With much persuasion from its neighbors in Pakistan, the Taliban has reluctantly agreed to attend peace talks held in the capital of Uzbekistan, Tashkent. Originally, the Taliban had refused to come because the rest of the nations attending (excluding Pakistan) did not recognized them as the nation's official government. Representatives from Pakistan, Iran, China, Uzebekistan, Tajikistan, Turkmenistan, Russia, and the United States will all be in attendance.
The Taliban currently controls 90% of Afghanistan, while the opposition led by Abdullah controlls the remaining 10% of the nation. Since the Taliban seized control of Kabul in September 1996, it has issued increasingly barbaric edicts which violate human rights, and particularly women's rights and freedoms.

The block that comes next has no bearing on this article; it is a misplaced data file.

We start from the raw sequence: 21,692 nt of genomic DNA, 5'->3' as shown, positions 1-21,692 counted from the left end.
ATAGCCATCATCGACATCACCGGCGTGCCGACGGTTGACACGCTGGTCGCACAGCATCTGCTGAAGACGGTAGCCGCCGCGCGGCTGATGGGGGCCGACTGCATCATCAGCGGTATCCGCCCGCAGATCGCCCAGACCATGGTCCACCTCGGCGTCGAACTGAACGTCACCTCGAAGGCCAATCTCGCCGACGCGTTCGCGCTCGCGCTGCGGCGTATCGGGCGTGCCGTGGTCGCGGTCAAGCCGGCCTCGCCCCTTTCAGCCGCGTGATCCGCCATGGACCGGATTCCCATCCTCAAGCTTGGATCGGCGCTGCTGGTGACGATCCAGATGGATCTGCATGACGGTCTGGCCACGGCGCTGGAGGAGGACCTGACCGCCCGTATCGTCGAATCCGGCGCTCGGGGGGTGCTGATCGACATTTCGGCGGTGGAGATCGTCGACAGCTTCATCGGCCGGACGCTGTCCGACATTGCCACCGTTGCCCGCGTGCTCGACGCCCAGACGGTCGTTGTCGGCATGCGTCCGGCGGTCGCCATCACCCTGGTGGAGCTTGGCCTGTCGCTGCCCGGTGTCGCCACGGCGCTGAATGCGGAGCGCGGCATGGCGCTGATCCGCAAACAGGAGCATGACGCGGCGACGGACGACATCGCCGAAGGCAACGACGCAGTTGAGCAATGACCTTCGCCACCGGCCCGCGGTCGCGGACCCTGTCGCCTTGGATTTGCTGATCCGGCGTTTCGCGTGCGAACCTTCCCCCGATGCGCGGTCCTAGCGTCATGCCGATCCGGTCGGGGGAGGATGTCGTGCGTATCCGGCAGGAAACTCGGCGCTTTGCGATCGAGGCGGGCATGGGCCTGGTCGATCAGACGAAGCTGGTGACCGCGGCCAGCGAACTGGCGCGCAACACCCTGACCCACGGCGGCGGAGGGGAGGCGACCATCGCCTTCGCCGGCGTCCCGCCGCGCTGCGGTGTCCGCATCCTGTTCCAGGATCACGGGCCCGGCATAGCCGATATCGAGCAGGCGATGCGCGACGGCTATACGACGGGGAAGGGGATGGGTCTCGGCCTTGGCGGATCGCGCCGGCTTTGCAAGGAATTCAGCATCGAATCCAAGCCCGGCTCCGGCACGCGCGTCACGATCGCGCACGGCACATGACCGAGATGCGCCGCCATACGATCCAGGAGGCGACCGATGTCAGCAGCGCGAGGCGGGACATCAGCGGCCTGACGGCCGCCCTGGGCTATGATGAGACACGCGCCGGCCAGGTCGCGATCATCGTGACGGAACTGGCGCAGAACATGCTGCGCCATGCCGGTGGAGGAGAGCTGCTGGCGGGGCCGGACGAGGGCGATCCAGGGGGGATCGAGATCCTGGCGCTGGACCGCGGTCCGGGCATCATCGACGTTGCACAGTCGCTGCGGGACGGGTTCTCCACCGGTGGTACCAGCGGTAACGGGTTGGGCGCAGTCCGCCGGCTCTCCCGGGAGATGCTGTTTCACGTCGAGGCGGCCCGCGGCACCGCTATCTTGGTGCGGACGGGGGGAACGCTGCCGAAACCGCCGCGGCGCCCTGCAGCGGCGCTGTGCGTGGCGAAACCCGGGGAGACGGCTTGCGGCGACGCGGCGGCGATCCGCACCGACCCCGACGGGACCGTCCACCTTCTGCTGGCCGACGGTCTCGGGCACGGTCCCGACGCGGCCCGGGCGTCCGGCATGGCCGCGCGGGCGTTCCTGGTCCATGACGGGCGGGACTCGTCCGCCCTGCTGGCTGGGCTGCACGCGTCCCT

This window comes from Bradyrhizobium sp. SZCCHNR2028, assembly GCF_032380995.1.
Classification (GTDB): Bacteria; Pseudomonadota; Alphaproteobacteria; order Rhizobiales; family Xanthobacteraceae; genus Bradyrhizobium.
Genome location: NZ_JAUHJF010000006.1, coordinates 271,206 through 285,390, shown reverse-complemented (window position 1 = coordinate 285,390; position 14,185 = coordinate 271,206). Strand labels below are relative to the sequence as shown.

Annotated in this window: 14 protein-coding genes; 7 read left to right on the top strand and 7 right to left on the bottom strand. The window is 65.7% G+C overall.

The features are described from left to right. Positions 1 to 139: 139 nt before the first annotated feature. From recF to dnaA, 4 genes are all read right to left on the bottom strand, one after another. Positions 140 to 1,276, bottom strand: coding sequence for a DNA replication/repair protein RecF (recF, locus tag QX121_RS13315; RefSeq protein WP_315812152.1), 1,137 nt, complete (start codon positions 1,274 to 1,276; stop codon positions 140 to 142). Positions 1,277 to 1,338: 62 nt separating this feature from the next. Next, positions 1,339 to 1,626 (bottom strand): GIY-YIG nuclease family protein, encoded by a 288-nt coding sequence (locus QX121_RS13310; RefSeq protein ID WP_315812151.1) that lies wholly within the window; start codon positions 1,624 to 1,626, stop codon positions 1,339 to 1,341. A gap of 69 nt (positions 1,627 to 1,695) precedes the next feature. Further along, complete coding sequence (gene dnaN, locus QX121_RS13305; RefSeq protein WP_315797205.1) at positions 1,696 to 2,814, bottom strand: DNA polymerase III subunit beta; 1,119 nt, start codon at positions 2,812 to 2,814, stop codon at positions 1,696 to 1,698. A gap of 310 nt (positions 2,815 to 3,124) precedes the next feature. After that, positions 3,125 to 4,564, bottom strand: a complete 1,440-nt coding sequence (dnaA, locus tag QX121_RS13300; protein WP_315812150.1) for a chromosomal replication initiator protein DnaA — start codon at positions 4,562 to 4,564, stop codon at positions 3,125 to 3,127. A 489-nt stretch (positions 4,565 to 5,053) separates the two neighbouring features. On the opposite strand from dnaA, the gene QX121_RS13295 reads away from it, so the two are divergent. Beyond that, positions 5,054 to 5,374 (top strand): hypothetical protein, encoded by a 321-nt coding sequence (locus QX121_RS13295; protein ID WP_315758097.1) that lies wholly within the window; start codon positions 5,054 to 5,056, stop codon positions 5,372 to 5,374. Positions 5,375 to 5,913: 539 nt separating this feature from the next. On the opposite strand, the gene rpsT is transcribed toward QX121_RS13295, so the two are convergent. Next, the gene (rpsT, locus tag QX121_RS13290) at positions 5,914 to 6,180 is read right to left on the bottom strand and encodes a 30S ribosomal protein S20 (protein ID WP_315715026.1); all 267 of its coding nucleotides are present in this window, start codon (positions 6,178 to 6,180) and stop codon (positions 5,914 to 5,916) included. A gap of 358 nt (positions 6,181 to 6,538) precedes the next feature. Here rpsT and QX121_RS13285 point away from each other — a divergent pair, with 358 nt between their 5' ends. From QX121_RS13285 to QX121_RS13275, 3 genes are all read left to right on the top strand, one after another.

At the opening of the talks, a U.N. official read a statement in which Secretary-General Kofi Annan expressed his concerns about war-torn Afghanistan and the many human rights abuses the Taliban regime has committed
8/29/2014 Domestic Violence Victims May Now Qualify For Asylum in the US - A recent case has opened the door for victims of domestic violence abroad to qualify for asylum in the United States.
The Justice Department's Board of Immigration Appeals ruled for the first time on Tuesday that a victim of domestic violence fit a specific criterion for asylum: persecution for membership in a particular social group. . . .